A recent survey by Reason-Rupe (implemented by Princeton Survey Research Associates International) thoughtfully probed a question on the minds of many municipal officials, many public employees and many Florida legislators this session: pension reform.
For the uninitiated, the pensions of our public employees, especially our first responders, is a subject both of considerable political drama and of considerable financial concern.
First, to the concerns:
We’re talking here about pensions, the model used to provide support in retirement for most U.S. workers (if they had anything at all) from the middle part of the 20th century until the last couple of decades. A pension guarantees a certain payment to a retired worker for the rest of his or her life. Often, some clause related to inflation, cost of living, or raises of current workers provides a periodic adjustment to the payment.
Today, most of us (if we have anything at all) have some kind of 401K or other fund that allows us to invest, and the company to invest on our behalf, with certain tax advantages. When we retire, we draw from the fund. The fund can, however, run out, if we didn’t set aside enough, or if our investments do poorly. Or the fund can produce a tidy little inheritance for the next generation, if we poured in the funds and were smart and fortunate with our investments.
From the standpoint of the company . . . or the city . . . the advantage of a 401K-style fund is that, once the employee retires, the company or city doesn’t spend any more money on that employee. The investments do the work.
From the standpoint of the worker, one major advantage is portability (one can move from job to job and not start over with one’s retirement investment, whereas pensions require a period of “vesting.” Workers who change employers often lose out considerably). Some also argue that the 401K model allows employees a degree of flexibility with their retirement planning, a valid point, but one that I think has meaning for a relatively small percentage of all workers. Most of us don’t have the time, knowledge or inclination to become really smart about our investments (pension boards, by contrast, can and should hire good investment managers whose job it is to get the investments right). Flexibility, however, may mean diversification, especially with two-employee households, and that certainly is an advantage.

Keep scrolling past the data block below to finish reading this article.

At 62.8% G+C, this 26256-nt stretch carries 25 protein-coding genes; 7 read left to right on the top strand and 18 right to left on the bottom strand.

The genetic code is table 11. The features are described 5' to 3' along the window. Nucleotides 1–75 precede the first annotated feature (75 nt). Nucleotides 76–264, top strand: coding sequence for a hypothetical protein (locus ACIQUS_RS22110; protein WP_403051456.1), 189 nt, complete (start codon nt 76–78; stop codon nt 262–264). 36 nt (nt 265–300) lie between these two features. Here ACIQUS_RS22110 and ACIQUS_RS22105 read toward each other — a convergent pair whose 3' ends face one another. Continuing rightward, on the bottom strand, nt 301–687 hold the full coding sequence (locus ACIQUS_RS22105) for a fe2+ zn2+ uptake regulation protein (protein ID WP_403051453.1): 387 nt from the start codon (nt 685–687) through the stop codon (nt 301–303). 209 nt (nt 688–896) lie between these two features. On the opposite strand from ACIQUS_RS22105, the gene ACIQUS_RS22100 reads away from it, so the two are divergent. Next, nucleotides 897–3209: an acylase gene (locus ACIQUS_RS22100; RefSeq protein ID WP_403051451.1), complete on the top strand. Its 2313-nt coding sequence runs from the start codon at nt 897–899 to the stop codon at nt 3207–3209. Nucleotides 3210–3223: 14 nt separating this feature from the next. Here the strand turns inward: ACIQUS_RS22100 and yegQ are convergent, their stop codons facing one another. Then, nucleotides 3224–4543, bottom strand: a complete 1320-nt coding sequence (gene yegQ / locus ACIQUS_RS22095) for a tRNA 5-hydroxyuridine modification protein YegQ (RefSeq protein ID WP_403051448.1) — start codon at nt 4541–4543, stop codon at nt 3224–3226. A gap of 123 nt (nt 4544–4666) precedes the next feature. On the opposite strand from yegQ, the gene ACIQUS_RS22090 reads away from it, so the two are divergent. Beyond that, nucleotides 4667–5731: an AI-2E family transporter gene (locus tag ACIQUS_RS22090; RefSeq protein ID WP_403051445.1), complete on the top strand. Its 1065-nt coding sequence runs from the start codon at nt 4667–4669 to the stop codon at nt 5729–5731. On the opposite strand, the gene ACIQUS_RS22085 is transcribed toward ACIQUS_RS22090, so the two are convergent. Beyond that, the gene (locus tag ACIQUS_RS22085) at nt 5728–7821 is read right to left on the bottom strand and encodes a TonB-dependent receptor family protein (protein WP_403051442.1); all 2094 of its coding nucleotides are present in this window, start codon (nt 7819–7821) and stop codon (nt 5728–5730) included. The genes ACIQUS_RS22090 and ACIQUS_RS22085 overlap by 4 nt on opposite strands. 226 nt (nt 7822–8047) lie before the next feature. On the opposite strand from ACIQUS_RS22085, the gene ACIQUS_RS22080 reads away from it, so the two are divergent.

It’s hard to identify any disadvantages of the 401K model for the company or city. For the worker, however, it replaces a guarantee of at least some income with a risk-based potential return that can evaporate in an economic downturn or simply prove inadequate because too little money went into the pot or, in an era of increasing life expectancy, the worker lives considerably longer than expected.
All of which comes down to this: in order to cover the living expenses of someone who no longer will be working, someone, somewhere, at sometime, must foot the bill.
Companies and cities, like ordinary human beings, can become myopic. The immediate needs for funds, the gotta get it done of today, can distract us from long-term needs. “There’s always tomorrow” the little reindeer Clarise sang to her friend Rudolph, and it worked out fine for him. But for most of us, when tomorrow comes, and we haven’t been putting the money away bit by bit over the days of yesterday, the resulting bill can be astronomical.
Many cities in Florida are doing well putting the money away today for the pensions to be paid tomorrow. Some are not. This makes them like countless other employers around the country (think about what some major U.S. automakers did during the downturn), and like innumerable workers who aren’t putting enough away for retirement.
If the issue is simple, the answers are controversial. Who should bear the burden for ensuring that retirement is covered for our public workers?
What the Reason-Rube poll tells us about what our citizens think is that it’s time for adjustments in the benefit and payment structure of our pensions. When given a set of hard choices (and these are hard choices), respondents indicated clearly that they thought the solution should come through renegotiated contracts with public employees and increased public employee contributions to their pensions.
I know this is highly controversial. I understand that. My family includes public employees. I know how they feel.
So the key word here, in the survey questions and in the work to be done going forward, is “negotiation.” Not mandates from on high, but collective bargaining between cities and their employees. Such negotiations allow all parties to confront the range of tough choices and hammer out a deal.
We’re talking fair negotiations, according to rules that help balance the playing field, but don’t tip the scales either in favor of cities or in favor of public employees (most especially first responders, where the pension problems generally are greatest).
Ah, there’s the rub. Because in the politics of pension reform, as in many other areas of life, things aren’t necessarily fair.
Stay tuned . . .